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The Three Musical Savings Banks
by F.H. Griffith - HOBBIES Magazine - May, 1966

66-05.JPG (13257 bytes)

Not one, but three different type Musical Savings Banks, are known to exist. All three operate on the same principle—the insertion of a coin starts a musical mechanism to play. Other than this and having the same name, the three banks are quite unalike, particularly appearance-wise. For classification purposes we have placed the banks in the following order—"Musical Savings Bank," "You pay—I play" easel or picture frame type, Figure 1, is No. 144; "The Musical Savings Bank" upright music box type, Figure 2, is No. 145; "Musical Savings Bank" "You pay—I play" house or building type, Figure 3, is No. 146.

Taking the banks in their numerical order we will first consider No. 144, Figure 1. L.C. Hegarty is the owner of this fine, completely original, Musical Savings Bank. It is made of wood, mainly walnut, with the frame front in a lighter color, like a light mahogany. As can be seen in the picture, ornate carved scrollwork is at the top and bottom of the frame along with a small amount on each side. The name, wording and center design work on the front wood panel are indented or stamped into the wood in gold. The locking key is shown inserted on the side of the bank and the entire back opens for removal of coins.

An original old catalog circa 1885 pictures and describes the Musical Savings Bank for sale. The catalog was issued by John F. Stratton & Company, Importers, 49 Maiden Lane, New York, and Lipsig, Saxony. The text of the ad for the bank is as follows:

Musical Savings Bank
Playing 2 Airs

#1876 each $7.50

A mantel-piece ornament, beautifully carved. On the front are the words "Musical Savings Bank" and the brief statement "You Pay—I Play."

There is in the top a hole large enough to admit small coins, and every time a piece of money is dropped in the box it plays one air.

This is entirely new this season, being made for us expressly from specifications of our own.


No. 145, Figure 2, is also in fine complete original condition and is owned by Leon Perelman. The name "The Musical Savings Bank" appears on the ornate brass plate on the front base as shown in the picture. This plate also tells the story as to the manufacturer as the name "Regina" and "Trade Mark" is inscribed thereon. This bank, like other Regina music boxes, is a well made item and the photo herewith well illustrates its good sturdy construction. Mr. Perelman has a Montgomery Ward Catalog #67, Summer of 1900, which pictures and describes the "Regina Musical Boxes." Text is as follows:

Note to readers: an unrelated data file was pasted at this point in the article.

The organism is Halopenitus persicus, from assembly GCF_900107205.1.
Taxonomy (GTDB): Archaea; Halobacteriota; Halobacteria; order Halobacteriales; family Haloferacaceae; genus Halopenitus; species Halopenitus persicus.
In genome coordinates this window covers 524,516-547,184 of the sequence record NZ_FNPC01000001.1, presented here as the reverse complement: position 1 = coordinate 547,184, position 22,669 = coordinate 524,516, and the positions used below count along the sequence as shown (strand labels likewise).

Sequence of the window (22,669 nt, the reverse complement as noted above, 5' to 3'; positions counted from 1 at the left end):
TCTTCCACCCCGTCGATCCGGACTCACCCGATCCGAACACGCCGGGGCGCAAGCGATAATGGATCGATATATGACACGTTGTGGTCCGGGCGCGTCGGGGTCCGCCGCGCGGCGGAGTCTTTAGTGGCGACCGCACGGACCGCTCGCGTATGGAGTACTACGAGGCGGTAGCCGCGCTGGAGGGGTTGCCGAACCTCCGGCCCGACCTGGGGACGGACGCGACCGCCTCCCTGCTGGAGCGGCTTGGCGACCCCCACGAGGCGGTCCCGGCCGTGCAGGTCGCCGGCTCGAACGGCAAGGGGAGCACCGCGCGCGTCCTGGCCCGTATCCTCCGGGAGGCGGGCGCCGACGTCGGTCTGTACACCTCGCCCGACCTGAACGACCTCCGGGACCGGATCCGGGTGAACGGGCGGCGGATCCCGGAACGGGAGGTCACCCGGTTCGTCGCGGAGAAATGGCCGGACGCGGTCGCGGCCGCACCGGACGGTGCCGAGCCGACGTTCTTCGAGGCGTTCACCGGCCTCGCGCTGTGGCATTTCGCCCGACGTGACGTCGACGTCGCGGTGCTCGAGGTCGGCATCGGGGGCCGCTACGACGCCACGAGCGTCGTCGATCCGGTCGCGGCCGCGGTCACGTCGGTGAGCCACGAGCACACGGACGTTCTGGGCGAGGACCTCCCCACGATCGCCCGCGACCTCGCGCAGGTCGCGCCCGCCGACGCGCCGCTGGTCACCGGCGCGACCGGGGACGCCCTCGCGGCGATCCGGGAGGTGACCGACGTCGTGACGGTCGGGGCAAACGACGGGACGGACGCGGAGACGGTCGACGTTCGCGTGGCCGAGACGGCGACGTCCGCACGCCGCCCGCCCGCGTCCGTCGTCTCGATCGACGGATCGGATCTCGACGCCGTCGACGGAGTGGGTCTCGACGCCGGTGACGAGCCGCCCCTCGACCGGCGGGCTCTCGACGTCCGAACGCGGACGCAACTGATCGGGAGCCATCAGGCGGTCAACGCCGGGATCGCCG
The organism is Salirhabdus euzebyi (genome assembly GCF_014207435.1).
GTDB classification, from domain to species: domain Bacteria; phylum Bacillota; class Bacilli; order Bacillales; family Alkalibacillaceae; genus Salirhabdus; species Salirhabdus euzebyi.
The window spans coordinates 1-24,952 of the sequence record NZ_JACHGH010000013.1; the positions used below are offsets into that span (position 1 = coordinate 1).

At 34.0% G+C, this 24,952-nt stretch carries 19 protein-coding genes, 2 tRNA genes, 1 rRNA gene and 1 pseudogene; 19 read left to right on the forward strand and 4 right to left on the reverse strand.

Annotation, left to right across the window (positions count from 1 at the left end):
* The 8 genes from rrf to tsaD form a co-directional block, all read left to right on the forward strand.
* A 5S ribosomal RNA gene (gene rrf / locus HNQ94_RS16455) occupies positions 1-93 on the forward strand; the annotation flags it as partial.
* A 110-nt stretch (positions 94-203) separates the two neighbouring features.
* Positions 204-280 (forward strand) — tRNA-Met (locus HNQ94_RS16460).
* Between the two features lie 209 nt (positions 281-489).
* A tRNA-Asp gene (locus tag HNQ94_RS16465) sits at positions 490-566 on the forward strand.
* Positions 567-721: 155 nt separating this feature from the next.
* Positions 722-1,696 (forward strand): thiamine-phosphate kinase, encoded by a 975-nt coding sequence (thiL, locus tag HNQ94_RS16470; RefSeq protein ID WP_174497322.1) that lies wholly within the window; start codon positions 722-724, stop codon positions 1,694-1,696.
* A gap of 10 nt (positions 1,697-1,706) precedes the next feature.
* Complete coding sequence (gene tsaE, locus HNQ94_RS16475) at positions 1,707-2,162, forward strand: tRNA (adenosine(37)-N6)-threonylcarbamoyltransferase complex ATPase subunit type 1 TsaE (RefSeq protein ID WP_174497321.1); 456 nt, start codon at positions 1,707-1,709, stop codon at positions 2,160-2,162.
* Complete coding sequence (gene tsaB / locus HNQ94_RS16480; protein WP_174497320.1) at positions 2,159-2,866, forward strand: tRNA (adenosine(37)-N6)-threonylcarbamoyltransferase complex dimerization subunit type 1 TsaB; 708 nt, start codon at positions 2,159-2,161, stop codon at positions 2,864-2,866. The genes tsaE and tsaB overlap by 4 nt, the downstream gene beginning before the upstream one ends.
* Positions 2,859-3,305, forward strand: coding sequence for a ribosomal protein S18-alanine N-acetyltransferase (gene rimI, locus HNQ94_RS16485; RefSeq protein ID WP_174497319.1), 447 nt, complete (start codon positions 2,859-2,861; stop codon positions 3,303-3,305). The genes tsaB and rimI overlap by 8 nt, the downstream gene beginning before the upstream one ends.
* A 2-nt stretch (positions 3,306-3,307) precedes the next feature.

"The Regina is an automatic or self-playing musical instrument of American manufacture, and is not only far superior to the old style Swiss boxes, but everything considered, is the best music box made. Interchangeable metallic tune sheets or discs (one tune on each sheet) circular in shape, unlimited in number, are used instead of the old style cylinder.

The mechanism is driven by a strong spring motor, wound with detachable outside crank, and is so simple that it is not liable to get out of order. All working parts, like the tune sheet, are interchangeable, and in case any part is broken a new duplicate can be supplied quickly at a reasonable expense, and be replaced by any skilled mechanic.

The cases are either oak or mahogany, of attractive design and finely finished.

The tune sheets are made of steel, material and workmanship are the best and with proper care will last a lifetime."

This bank, by the way, is just about the largest in size of all the known mechanical banks being 17" high x 12" wide. For the record, some may say the Ferris Wheel occupies this position, but this is not the case as it isn’t an authentic mechanical bank. It is simply a toy that has been converted into a bank. As a matter of fact the conversion of the Columbian Ferris Wheel into a savings device is still being done to date, and it does seen a shame to ruin a fine original toy in this fashion.


No. 146, Figure 3, is a well made wood bank in walnut with interesting carving of a bird and nest with eggs (note photo). The bank pictured is in fine original condition and is in the collection of Mrs. Mary Gerken. The name "Musical Savings Bank" and wording "You pay—I play" are stamped in gold on two pieces of leather and fit into the provided sections on the bank as shown. The bank operates the same as the two previously described—a coin, dropped in the chimney slot in the roof in this case, starts the musical mechanism to play. Dates, manufacturer, and so on concerning this bank are unknown to the best of the writer’s knowledge. However, one pertinent piece of evidence is of importance. While the lettering of the names are not alike, please note Figure 1 and Figure 3 that the wording "You pay—I play" is identical. This is more than a coincidence and it is entirely possible that both banks were turned out by the same concern and in the same approximate time period.


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